Monday, October 9, 2006
Next month, Californians will decide whether smokers will have to cough up more money for a pack of cigarettes. Prop 86 on the November ballot would raise tobacco taxes by two dollars-sixty cents a pack. Supporters say the tax revenue would fund a wide range of health programs, like emergency care. But tobacco companies are crying foul. KPBS Health Reporter Kenny Goldberg has more.
It’s midday in the emergency room at Scripps Memorial Hospital in Chula Vista. An elderly patient tells a doctor how he managed to hurt himself.
Doctor and patient: I’ve had arthritis trouble in my knees, and my left one gave way, and I fell sideways and hit my side on the TV console.
If this man has to be admitted to the hospital today, there will be no place to put him. All of the beds are full. And the emergency room is starting to back up. Dr. Mel Ochs is running the ER. He says it’s not unusual for his hospital to tell ambulances to take their patients elsewhere.
Ochs: There is a significant period of time when we are on bypass, just because we’re at capacity. We advise the pre-hospital folks of that status, and say, hey, we’re full here, it’s not safe to bring someone else in, and they will look for other facilities where perhaps they’re not so jammed up.
Prop 86 on the November ballot could come to the rescue. The measure would raise tobacco taxes by $2.60 a pack. It would generate an estimated $2 billion in annual revenue. More than a third of that money would go to hospitals to help expand emergency services. Dr. Ochs says it’s only fair that smokers foot the bill.
Ochs: Smoking is the number one cause of preventable disease. So that translates to increased incidence of heart attack, increased incidence of stroke, increased incidence of respiratory problems. So it really is a key factor in illness and consequently hospital occupancy.”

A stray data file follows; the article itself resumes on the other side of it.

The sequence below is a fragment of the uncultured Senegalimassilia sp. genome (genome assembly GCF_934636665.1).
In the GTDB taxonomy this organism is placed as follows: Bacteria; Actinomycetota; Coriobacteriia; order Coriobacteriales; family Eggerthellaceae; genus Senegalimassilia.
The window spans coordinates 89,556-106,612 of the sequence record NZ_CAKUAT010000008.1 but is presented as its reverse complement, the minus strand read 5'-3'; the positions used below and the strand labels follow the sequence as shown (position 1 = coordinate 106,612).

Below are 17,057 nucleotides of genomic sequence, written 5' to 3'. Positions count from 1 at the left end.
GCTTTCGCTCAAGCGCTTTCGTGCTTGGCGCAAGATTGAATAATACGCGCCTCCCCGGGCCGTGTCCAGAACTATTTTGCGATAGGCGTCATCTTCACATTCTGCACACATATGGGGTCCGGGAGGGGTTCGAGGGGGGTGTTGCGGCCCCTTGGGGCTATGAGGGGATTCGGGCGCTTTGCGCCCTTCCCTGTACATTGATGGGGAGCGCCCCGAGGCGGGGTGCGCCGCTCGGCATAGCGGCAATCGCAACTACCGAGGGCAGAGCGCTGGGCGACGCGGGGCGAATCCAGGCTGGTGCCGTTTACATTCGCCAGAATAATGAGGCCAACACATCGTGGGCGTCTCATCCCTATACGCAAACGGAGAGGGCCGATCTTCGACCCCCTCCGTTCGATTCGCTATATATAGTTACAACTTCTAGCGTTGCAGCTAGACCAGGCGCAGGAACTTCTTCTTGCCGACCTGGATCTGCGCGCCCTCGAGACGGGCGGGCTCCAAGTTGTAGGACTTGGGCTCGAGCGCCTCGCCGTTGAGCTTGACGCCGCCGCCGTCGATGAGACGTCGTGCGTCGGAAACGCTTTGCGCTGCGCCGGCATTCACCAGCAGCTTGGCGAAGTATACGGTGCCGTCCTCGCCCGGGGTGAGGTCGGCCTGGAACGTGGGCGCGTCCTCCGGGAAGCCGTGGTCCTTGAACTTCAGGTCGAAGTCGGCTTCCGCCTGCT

Prop 86 would also pay for children’s health insurance. The measure would expand coverage to nearly 400,000 California children.
Porter: This is a way to tie together a couple of frayed threads of the safety net.”
Ross Porter is with the American Lung Association, a group that’s one of the main backers of Prop 86.
Porter: If we can get more kids on a health insurance program, we’re going to be able in this state to offer better preventive care. And that’s not directly related to tobacco, but it certainly is related to minimizing the long-term cost of health care.
Prop 86 would also ask smokers to fund community clinics, prostate cancer research, and nursing education. Tobacco companies see the measure as a major threat. They’re committing tens of millions of dollars to defeat it. And they’re flooding California’s major TV markets with ads.
Ad montage: Why are hospital corporations spending millions to pass Proposition 86, the tobacco tax increase? Hospitals will reap hundreds of millions a year in new tax revenues. Proposition 86 imposes over $2 billion in higher taxes. I thought raising tobacco taxes with Proposition 86 sounded okay until I looked into it. Have you read it?
These ads have aired more than 10,000 times over the last few weeks. And they’re having an effect. The latest Field Poll shows support for Prop 86 has dropped ten points since July. As it stands now, 40 percent of California voters say they’re opposed to the measure. And so are retailers.
At the Keg and Bottle Store near San Diego State, Tony Konja rings up another sale. His family runs eight convenience stores in the area. Konja says if Prop 86 passes, a carton of cigarettes will sell for around $80. With the price that high, he thinks a black market for tobacco will crop up. Konja is afraid thieves will target his store.
Tony Konja: You know, I’ve got 100 cartons sitting in my stores valued at $8,000. Think of smoke shops, they’ve got hundreds of cartons sitting in their store.
But the American Lung Association’s Ross Porter says critics are overlooking the biggest reason to approve Prop 86. He says a $2.60 a pack hike in cigarette taxes will cut teen smoking. Porter cites an estimate from state tobacco control officials.
Porter: About 700,000 youth will not smoke because of this price increase. And it’s a huge public health benefit. That’s a net cost savings of something in the order of $16 billion to the economy of California.”
Porter says Prop 86 couldn’t come at a better time. State health officials say California’s teen smoking rate has increased by 16 percent over the last two years. Kenny Goldberg, KPBS News.